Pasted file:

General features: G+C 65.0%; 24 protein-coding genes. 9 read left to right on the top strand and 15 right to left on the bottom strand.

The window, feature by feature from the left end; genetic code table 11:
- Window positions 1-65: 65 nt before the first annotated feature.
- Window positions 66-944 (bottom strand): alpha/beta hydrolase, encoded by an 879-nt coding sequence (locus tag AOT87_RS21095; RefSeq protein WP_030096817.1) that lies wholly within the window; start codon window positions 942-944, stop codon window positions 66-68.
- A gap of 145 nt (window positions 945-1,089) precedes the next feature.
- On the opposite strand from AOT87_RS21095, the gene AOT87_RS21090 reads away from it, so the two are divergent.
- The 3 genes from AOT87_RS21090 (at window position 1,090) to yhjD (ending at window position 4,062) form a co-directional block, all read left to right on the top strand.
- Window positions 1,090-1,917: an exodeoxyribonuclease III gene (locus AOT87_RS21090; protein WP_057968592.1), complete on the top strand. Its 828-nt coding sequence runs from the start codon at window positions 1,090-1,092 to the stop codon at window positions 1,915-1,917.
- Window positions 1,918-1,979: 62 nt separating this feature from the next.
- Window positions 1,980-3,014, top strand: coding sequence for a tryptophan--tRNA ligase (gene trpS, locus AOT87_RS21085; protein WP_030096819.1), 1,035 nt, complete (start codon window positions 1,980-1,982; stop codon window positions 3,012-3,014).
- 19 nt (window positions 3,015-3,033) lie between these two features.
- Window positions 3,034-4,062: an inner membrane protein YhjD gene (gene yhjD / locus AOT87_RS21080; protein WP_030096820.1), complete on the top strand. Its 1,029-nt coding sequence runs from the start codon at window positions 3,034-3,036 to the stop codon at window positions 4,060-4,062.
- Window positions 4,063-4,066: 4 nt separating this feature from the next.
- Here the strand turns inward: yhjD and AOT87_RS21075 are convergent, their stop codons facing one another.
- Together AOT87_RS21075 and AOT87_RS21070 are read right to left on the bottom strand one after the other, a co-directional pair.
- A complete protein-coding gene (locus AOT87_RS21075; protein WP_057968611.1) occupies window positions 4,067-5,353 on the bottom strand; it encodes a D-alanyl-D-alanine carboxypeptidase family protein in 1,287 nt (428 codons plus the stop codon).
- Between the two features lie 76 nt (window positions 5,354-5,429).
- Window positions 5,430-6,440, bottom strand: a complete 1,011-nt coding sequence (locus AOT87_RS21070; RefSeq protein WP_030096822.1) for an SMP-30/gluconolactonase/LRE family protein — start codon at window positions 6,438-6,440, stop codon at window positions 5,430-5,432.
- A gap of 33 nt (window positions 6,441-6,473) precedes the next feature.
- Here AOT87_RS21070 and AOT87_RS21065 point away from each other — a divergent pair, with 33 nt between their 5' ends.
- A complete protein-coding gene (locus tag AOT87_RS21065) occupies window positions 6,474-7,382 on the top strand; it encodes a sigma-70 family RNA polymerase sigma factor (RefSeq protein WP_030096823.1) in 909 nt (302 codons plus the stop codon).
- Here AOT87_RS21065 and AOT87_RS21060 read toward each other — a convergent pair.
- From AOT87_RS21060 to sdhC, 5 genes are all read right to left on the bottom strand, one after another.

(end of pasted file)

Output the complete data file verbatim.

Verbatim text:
General features: G+C 65.0%; 24 protein-coding genes. 9 read left to right on the top strand and 15 right to left on the bottom strand.

The window, feature by feature from the left end; genetic code table 11:
- Window positions 1-65: 65 nt before the first annotated feature.
- Window positions 66-944 (bottom strand): alpha/beta hydrolase, encoded by an 879-nt coding sequence (locus tag AOT87_RS21095; RefSeq protein WP_030096817.1) that lies wholly within the window; start codon window positions 942-944, stop codon window positions 66-68.
- A gap of 145 nt (window positions 945-1,089) precedes the next feature.
- On the opposite strand from AOT87_RS21095, the gene AOT87_RS21090 reads away from it, so the two are divergent.
- The 3 genes from AOT87_RS21090 (at window position 1,090) to yhjD (ending at window position 4,062) form a co-directional block, all read left to right on the top strand.
- Window positions 1,090-1,917: an exodeoxyribonuclease III gene (locus AOT87_RS21090; protein WP_057968592.1), complete on the top strand. Its 828-nt coding sequence runs from the start codon at window positions 1,090-1,092 to the stop codon at window positions 1,915-1,917.
- Window positions 1,918-1,979: 62 nt separating this feature from the next.
- Window positions 1,980-3,014, top strand: coding sequence for a tryptophan--tRNA ligase (gene trpS, locus AOT87_RS21085; protein WP_030096819.1), 1,035 nt, complete (start codon window positions 1,980-1,982; stop codon window positions 3,012-3,014).
- 19 nt (window positions 3,015-3,033) lie between these two features.
- Window positions 3,034-4,062: an inner membrane protein YhjD gene (gene yhjD / locus AOT87_RS21080; protein WP_030096820.1), complete on the top strand. Its 1,029-nt coding sequence runs from the start codon at window positions 3,034-3,036 to the stop codon at window positions 4,060-4,062.
- Window positions 4,063-4,066: 4 nt separating this feature from the next.
- Here the strand turns inward: yhjD and AOT87_RS21075 are convergent, their stop codons facing one another.
- Together AOT87_RS21075 and AOT87_RS21070 are read right to left on the bottom strand one after the other, a co-directional pair.
- A complete protein-coding gene (locus AOT87_RS21075; protein WP_057968611.1) occupies window positions 4,067-5,353 on the bottom strand; it encodes a D-alanyl-D-alanine carboxypeptidase family protein in 1,287 nt (428 codons plus the stop codon).
- Between the two features lie 76 nt (window positions 5,354-5,429).
- Window positions 5,430-6,440, bottom strand: a complete 1,011-nt coding sequence (locus AOT87_RS21070; RefSeq protein WP_030096822.1) for an SMP-30/gluconolactonase/LRE family protein — start codon at window positions 6,438-6,440, stop codon at window positions 5,430-5,432.
- A gap of 33 nt (window positions 6,441-6,473) precedes the next feature.
- Here AOT87_RS21070 and AOT87_RS21065 point away from each other — a divergent pair, with 33 nt between their 5' ends.
- A complete protein-coding gene (locus tag AOT87_RS21065) occupies window positions 6,474-7,382 on the top strand; it encodes a sigma-70 family RNA polymerase sigma factor (RefSeq protein WP_030096823.1) in 909 nt (302 codons plus the stop codon).
- Here AOT87_RS21065 and AOT87_RS21060 read toward each other — a convergent pair.
- From AOT87_RS21060 to sdhC, 5 genes are all read right to left on the bottom strand, one after another.